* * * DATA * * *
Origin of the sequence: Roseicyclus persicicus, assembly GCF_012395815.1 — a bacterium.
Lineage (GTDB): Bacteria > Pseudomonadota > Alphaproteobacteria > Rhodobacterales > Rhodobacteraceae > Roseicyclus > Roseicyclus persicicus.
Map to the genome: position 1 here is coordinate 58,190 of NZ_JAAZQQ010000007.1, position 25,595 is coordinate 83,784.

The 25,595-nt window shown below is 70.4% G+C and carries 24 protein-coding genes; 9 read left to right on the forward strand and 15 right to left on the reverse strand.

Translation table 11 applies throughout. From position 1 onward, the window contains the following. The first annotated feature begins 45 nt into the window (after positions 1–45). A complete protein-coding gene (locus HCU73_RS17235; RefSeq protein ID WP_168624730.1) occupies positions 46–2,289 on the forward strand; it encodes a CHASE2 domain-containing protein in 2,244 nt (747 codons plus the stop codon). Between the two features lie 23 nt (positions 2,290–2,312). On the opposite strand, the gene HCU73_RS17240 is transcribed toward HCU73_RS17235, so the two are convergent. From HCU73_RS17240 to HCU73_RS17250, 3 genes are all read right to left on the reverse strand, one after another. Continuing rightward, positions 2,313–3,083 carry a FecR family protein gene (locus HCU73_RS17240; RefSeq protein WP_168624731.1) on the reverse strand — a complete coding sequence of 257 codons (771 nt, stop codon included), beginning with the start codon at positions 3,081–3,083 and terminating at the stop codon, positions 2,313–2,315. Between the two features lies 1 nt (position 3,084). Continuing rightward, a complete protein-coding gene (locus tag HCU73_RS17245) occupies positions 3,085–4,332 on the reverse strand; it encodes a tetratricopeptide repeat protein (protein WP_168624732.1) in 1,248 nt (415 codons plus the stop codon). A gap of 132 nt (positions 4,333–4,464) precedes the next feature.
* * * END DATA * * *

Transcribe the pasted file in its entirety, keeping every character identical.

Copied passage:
Origin of the sequence: Roseicyclus persicicus, assembly GCF_012395815.1 — a bacterium.
Lineage (GTDB): Bacteria > Pseudomonadota > Alphaproteobacteria > Rhodobacterales > Rhodobacteraceae > Roseicyclus > Roseicyclus persicicus.
Map to the genome: position 1 here is coordinate 58,190 of NZ_JAAZQQ010000007.1, position 25,595 is coordinate 83,784.

The 25,595-nt window shown below is 70.4% G+C and carries 24 protein-coding genes; 9 read left to right on the forward strand and 15 right to left on the reverse strand.

Translation table 11 applies throughout. From position 1 onward, the window contains the following. The first annotated feature begins 45 nt into the window (after positions 1–45). A complete protein-coding gene (locus HCU73_RS17235; RefSeq protein ID WP_168624730.1) occupies positions 46–2,289 on the forward strand; it encodes a CHASE2 domain-containing protein in 2,244 nt (747 codons plus the stop codon). Between the two features lie 23 nt (positions 2,290–2,312). On the opposite strand, the gene HCU73_RS17240 is transcribed toward HCU73_RS17235, so the two are convergent. From HCU73_RS17240 to HCU73_RS17250, 3 genes are all read right to left on the reverse strand, one after another. Continuing rightward, positions 2,313–3,083 carry a FecR family protein gene (locus HCU73_RS17240; RefSeq protein WP_168624731.1) on the reverse strand — a complete coding sequence of 257 codons (771 nt, stop codon included), beginning with the start codon at positions 3,081–3,083 and terminating at the stop codon, positions 2,313–2,315. Between the two features lies 1 nt (position 3,084). Continuing rightward, a complete protein-coding gene (locus tag HCU73_RS17245) occupies positions 3,085–4,332 on the reverse strand; it encodes a tetratricopeptide repeat protein (protein WP_168624732.1) in 1,248 nt (415 codons plus the stop codon). A gap of 132 nt (positions 4,333–4,464) precedes the next feature.